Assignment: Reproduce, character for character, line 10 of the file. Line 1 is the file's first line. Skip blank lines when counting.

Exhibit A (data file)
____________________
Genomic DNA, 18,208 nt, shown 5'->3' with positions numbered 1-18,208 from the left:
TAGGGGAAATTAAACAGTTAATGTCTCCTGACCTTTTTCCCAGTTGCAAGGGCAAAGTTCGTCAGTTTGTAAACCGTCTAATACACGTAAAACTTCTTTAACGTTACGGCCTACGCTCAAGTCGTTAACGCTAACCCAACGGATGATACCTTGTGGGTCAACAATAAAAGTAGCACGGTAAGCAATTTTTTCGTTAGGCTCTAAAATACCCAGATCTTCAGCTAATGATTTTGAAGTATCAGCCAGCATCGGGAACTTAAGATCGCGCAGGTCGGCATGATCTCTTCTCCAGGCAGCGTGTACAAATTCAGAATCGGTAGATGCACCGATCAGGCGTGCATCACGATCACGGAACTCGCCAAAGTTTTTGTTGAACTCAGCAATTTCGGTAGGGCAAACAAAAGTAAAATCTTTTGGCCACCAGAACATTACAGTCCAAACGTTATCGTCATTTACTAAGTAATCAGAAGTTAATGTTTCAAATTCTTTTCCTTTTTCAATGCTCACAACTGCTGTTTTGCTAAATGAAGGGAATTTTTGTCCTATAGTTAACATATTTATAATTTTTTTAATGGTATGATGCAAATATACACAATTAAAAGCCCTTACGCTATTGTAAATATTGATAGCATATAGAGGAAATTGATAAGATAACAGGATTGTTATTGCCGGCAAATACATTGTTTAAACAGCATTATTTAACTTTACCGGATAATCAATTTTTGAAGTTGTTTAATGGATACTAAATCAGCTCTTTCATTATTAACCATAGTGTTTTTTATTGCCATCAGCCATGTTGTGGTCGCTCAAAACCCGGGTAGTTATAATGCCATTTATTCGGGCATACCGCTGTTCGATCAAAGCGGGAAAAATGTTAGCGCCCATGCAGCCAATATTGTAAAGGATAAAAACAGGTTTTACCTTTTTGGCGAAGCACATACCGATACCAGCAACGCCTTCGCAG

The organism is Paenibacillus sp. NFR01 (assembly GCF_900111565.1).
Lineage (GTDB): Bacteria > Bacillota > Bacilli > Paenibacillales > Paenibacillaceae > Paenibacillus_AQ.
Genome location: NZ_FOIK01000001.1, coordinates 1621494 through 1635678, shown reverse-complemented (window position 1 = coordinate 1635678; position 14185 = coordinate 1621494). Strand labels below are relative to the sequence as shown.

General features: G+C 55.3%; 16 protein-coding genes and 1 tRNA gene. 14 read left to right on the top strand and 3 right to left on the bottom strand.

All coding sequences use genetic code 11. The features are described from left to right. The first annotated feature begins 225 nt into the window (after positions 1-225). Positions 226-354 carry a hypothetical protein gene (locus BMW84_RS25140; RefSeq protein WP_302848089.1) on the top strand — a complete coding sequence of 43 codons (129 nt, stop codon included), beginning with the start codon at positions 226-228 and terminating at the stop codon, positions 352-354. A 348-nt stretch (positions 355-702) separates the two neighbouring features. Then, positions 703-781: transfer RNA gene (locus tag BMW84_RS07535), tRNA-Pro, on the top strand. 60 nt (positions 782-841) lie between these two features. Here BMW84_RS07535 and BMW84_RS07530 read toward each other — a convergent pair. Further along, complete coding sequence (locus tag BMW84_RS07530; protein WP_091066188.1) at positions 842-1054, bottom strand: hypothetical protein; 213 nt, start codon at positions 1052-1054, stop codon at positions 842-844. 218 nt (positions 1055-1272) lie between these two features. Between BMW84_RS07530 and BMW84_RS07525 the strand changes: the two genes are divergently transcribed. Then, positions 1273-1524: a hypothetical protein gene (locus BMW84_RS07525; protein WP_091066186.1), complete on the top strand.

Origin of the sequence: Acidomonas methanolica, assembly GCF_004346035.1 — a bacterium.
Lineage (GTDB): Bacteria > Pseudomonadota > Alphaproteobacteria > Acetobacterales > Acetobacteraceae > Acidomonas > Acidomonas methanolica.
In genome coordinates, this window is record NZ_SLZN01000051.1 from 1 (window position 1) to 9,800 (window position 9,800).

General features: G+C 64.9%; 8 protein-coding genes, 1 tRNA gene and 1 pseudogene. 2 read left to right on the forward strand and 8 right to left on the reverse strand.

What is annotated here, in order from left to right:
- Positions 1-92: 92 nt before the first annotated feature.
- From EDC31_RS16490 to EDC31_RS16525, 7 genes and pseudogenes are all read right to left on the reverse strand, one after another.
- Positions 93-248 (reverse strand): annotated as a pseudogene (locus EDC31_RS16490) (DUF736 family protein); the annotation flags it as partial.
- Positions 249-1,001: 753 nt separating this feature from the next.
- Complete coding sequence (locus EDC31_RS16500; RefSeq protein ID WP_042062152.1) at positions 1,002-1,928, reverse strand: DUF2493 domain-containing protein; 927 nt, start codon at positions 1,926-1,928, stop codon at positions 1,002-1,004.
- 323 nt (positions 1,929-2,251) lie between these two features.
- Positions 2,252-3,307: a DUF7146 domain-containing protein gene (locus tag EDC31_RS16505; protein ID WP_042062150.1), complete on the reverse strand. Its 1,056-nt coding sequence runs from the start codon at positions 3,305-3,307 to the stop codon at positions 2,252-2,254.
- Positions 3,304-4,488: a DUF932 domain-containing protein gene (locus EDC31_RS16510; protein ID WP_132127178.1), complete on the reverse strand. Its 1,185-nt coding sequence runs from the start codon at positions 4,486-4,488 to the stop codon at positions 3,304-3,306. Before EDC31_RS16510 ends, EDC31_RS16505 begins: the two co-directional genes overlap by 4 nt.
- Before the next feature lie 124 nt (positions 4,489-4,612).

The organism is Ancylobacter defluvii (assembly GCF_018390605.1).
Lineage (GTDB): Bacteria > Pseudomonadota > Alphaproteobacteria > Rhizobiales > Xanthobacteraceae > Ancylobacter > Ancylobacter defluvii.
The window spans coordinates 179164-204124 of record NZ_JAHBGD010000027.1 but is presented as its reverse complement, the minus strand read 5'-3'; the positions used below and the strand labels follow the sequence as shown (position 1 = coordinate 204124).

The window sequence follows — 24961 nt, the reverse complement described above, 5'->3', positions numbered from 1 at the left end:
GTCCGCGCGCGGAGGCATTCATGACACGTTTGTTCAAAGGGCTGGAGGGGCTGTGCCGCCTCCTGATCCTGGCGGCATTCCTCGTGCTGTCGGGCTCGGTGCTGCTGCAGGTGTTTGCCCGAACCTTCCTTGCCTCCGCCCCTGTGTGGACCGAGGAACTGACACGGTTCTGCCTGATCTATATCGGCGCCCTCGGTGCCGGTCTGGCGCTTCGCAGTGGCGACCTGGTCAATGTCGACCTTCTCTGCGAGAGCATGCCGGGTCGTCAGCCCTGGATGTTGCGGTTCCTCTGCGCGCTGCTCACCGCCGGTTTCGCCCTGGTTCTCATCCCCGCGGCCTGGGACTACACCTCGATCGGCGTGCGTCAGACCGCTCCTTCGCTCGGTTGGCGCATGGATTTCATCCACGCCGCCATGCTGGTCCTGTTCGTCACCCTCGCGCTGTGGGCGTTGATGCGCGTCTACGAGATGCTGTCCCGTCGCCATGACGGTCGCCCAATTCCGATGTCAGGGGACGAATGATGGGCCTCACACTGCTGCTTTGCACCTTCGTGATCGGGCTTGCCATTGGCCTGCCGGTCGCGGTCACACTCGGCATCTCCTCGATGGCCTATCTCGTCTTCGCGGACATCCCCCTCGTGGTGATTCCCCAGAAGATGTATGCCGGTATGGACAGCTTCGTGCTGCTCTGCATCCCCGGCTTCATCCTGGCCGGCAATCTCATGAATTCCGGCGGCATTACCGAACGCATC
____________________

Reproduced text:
In genome coordinates, this window is record NZ_SLZN01000051.1 from 1 (window position 1) to 9,800 (window position 9,800).